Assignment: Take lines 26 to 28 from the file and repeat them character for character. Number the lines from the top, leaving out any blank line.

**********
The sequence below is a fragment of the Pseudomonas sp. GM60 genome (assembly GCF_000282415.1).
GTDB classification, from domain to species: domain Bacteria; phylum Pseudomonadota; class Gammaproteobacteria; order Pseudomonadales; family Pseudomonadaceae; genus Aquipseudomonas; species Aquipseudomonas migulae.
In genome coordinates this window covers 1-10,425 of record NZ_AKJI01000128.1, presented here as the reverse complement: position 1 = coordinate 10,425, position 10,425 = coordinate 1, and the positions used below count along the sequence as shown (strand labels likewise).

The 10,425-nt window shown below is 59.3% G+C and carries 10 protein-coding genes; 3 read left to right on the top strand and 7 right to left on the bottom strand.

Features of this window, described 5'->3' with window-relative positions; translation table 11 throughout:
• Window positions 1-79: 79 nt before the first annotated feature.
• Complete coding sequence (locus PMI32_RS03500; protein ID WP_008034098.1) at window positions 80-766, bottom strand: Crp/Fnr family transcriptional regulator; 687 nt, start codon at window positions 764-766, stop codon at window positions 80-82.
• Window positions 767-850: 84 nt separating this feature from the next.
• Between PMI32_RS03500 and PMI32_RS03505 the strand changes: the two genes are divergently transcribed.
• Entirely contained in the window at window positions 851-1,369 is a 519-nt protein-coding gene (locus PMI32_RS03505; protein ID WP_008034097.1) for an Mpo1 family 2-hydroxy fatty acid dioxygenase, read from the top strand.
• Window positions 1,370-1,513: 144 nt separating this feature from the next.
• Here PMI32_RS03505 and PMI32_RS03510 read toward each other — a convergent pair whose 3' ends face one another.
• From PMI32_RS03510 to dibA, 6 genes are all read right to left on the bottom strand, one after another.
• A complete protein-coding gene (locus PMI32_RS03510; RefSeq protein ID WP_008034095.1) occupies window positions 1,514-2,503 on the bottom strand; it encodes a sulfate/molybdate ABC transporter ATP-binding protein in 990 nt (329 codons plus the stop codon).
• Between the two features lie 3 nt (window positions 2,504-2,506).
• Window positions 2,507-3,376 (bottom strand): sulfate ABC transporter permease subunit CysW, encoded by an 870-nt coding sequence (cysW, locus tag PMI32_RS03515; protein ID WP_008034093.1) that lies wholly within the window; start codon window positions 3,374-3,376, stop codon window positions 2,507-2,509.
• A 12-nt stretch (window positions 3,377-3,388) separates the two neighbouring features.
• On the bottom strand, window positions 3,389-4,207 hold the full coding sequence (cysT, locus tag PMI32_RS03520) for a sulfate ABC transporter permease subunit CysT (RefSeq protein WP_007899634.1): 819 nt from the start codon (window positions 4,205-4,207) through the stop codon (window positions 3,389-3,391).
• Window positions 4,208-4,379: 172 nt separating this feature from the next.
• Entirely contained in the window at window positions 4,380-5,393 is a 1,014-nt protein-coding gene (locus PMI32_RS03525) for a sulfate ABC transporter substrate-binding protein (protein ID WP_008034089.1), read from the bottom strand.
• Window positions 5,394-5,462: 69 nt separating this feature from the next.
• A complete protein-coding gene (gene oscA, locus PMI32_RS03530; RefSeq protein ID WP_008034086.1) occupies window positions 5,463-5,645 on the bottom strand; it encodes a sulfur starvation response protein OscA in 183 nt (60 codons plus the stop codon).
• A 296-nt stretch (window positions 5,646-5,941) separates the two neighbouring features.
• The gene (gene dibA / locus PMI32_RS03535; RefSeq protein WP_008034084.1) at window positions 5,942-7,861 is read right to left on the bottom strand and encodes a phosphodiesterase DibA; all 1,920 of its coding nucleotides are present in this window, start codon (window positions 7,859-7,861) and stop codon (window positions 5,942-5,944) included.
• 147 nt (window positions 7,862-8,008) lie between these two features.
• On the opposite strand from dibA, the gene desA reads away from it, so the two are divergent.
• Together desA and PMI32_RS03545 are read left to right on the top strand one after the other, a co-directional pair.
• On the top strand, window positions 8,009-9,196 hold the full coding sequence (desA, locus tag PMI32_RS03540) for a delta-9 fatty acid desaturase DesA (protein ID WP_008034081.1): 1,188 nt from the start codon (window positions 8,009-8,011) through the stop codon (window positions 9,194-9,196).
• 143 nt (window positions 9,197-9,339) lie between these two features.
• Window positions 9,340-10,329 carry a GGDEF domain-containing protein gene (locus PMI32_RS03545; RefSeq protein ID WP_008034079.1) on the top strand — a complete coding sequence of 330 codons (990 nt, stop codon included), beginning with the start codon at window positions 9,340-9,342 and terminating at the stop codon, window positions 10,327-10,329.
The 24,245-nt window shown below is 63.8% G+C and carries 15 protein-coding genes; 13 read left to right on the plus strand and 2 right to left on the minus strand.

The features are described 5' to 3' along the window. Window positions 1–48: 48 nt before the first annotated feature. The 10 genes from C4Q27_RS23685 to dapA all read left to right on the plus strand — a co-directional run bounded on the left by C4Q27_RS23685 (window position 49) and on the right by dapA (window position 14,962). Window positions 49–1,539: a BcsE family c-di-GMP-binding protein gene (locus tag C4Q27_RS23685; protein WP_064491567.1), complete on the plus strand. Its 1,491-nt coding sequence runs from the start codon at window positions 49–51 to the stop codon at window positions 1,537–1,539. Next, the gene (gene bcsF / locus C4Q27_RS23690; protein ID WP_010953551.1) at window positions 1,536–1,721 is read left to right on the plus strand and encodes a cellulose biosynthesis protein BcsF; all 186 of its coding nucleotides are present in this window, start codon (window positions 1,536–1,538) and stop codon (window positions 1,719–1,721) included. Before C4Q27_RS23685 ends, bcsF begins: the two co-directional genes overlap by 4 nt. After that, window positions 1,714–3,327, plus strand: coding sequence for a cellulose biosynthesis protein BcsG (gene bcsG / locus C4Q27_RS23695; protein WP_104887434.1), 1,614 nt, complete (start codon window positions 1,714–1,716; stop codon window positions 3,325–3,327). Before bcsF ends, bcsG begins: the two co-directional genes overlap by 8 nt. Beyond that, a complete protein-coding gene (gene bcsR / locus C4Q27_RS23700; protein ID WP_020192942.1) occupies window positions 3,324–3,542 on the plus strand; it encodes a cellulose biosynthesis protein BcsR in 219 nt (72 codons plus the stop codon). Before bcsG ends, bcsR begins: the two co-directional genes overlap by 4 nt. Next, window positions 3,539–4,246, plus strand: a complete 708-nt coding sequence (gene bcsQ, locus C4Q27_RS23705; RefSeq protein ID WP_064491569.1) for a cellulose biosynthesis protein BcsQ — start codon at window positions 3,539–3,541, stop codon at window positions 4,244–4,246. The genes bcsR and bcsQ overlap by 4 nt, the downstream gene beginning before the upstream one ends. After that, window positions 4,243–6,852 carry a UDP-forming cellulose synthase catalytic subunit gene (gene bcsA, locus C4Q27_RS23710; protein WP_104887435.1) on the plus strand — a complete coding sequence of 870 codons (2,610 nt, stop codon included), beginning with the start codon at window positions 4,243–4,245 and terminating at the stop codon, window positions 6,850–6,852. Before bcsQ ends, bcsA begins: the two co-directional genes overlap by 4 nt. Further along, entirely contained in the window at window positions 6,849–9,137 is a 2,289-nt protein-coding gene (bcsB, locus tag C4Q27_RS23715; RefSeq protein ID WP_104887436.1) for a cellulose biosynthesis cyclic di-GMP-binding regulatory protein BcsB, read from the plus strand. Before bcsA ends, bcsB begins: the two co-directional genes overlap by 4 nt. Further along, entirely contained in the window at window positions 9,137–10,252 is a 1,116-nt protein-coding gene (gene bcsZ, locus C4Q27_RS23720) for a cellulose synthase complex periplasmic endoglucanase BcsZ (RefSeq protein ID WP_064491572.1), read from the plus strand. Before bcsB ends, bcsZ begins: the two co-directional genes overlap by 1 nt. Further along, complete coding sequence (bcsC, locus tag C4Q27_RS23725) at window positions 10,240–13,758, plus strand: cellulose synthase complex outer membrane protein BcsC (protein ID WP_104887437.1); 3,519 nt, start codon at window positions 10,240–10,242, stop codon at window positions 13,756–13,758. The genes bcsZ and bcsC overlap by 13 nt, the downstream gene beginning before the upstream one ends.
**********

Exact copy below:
• On the opposite strand from dibA, the gene desA reads away from it, so the two are divergent.
• Together desA and PMI32_RS03545 are read left to right on the top strand one after the other, a co-directional pair.
• On the top strand, window positions 8,009-9,196 hold the full coding sequence (desA, locus tag PMI32_RS03540) for a delta-9 fatty acid desaturase DesA (protein ID WP_008034081.1): 1,188 nt from the start codon (window positions 8,009-8,011) through the stop codon (window positions 9,194-9,196).